Open Wounds

Oxygen Debt and Yoga Surplus

I love Seattle. It’s not New York, but I love it just the same.

I’ve been to Seattle three times now. The first time was after I finished the Peace Corps and I traveled up the west coast to Alaska then across the country to New York (a 6-month trip). I stayed in Seattle for 11 days, a few on Bainbridge Island at the home of a family friend, the rest at a Hostel.Elliot Bay Bookstore was in Pioneer Square – far from it’s present 10th avenue location. I travelled up to Juno by ferry from there and stayed north for a month afterwards. It was sunny six out of eleven days in Seattle, even though everyone swears to me it’s never sunny there.

The second time I was in Seattle it was for the National Association of Drug Court Professionals national conference and I stayed four days – mostly at the conference center but one afternoon we got a tour of some parks on the outskirts of the City by the sister of a colleague. It was sunny every day. A Seattle resident told me, “Yeah we love the summer but we all hate the winter. It rains every day and we don’t get much daylight as the days so much shorter up here. Everyone goes on antidepressants to get through to the spring.”

This third time in Seattle was for only three days, but I definitely made the most of them. I rained every day and I didn’t see the sun.

Four things I noticed this time about what I consider to be a unique and beautiful city include:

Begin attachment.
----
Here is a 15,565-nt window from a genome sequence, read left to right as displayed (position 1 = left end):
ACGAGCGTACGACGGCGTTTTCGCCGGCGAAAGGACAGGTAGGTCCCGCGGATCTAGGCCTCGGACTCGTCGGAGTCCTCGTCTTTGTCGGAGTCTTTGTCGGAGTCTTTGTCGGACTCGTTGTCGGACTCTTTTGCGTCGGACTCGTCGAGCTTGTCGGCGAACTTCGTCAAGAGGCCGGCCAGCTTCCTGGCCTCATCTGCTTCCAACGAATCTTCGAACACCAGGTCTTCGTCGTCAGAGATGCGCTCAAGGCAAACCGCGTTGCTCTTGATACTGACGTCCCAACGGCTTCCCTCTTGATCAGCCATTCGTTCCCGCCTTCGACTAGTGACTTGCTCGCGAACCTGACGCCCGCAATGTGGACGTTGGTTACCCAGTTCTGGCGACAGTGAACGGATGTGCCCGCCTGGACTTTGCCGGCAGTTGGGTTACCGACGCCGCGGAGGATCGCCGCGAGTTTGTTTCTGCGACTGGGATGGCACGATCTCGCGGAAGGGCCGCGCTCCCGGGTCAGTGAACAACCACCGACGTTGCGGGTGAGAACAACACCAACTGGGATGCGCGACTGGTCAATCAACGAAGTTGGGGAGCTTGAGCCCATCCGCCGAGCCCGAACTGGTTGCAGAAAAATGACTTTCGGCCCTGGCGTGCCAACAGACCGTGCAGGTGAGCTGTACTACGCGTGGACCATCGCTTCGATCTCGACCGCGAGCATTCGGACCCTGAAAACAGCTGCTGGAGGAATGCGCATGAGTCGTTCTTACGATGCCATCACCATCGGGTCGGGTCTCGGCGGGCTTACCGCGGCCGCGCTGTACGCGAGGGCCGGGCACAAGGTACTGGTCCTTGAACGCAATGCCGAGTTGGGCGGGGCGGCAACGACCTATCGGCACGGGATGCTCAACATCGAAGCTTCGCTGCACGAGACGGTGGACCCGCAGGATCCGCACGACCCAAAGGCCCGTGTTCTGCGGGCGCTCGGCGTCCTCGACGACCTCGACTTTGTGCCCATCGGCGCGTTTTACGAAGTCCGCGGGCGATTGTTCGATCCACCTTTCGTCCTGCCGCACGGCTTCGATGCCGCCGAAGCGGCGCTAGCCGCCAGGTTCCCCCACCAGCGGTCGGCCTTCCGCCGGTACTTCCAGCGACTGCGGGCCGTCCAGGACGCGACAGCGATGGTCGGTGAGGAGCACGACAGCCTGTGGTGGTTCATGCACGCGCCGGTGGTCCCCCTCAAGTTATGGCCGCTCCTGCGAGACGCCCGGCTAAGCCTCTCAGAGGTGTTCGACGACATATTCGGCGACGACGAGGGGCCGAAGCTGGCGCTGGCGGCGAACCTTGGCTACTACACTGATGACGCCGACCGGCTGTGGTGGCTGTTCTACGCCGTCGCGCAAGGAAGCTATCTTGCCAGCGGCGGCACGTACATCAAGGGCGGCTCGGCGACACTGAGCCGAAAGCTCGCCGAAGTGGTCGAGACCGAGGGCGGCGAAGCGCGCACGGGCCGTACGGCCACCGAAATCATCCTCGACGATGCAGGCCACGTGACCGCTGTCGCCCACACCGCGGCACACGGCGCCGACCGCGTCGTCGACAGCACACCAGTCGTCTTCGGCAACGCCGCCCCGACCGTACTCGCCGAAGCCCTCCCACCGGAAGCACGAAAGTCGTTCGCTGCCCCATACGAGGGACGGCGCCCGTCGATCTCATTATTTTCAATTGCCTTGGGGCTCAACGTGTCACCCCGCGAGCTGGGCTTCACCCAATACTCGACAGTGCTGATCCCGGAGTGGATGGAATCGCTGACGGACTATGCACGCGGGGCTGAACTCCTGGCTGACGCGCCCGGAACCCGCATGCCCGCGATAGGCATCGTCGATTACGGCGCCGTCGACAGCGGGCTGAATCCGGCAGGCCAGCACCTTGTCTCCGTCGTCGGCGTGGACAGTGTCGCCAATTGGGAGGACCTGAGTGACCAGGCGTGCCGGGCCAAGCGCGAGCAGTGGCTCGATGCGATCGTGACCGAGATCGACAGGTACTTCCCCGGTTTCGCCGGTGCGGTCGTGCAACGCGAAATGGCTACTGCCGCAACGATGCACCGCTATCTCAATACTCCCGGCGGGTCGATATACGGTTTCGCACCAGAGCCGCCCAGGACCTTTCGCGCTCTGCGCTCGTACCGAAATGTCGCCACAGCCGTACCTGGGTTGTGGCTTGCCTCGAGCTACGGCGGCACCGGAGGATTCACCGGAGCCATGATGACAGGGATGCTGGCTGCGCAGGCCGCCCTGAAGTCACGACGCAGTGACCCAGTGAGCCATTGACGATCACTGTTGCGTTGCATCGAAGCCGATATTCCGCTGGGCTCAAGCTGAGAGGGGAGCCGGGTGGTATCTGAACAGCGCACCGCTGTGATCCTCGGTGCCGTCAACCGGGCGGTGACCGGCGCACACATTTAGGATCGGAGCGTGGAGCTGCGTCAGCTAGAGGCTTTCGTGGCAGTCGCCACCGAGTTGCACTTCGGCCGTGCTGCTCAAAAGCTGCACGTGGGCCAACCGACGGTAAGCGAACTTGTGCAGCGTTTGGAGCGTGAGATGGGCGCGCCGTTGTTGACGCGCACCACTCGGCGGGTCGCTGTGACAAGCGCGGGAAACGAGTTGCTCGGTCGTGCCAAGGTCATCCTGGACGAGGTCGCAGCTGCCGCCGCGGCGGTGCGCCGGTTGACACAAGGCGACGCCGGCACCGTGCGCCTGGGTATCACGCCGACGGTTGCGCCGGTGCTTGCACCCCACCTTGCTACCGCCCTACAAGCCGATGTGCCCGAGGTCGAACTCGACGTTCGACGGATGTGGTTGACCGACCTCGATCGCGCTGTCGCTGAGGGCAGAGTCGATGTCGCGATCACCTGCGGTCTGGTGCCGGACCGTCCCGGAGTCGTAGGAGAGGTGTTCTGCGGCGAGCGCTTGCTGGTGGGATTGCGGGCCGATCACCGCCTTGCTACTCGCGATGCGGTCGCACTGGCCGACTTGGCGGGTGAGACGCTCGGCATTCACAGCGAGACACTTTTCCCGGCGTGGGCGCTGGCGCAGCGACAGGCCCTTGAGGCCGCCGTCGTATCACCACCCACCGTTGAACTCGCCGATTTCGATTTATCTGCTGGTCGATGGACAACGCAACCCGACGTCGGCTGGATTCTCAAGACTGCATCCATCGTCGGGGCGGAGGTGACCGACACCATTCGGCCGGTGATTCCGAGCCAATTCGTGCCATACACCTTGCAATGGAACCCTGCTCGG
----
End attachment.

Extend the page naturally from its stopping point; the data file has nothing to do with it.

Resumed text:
1. This time I walked, bussed, and light-railed a good part of the city and it is oxygen-debt-in-the-thighs hilly. It is also hard to figure out the bus lines but the men in yellow make it all easier than it should be. “Just ask the men in yellow if you get lost,” the hotel manager told me. “They’ll help you find your way.”
  2. In the neighborhoods outside downtown there are a lot of runners – I mean a lot. They run alone, in pairs, and in packs. They run in the rain and mist.
  3. The city overall is pretty clean – now remember I’m from New York City which is not.
  4. There are a lot of yoga studios, massage and wellness centers. This could have been the neighborhood I was in but I don’t think so. This is a city relaxed with the concept of new age.
  5. Booksellers are friendly at the indies. This should go without saying but… it doesn’t. But I had three for three good experiences at indies and that was cool.

One response

  1. Can’t remember if we’ve talked about this, but I’m from Seattle. I love that place so much … the mountains, the sound, the parks, Bruce Lee’s grave, the politics, the recycling mandates, too many things to name. The only thing I can’t stand is the over-abundance of high rise condos going up. That and the cost of living. I had to leave when I was ready to buy a house, because I couldn’t afford one anywhere in King county. And now that my sisters and I have inherited out father’s house, we can barely afford the property taxes.

    Still, I do love Seattle. I hope to retire there someday. And everything you wrote is true. There are two seasons: wet winter, and dry summer. It’s around the same temperature all year long.

    October 26, 2011 at 6:44 am

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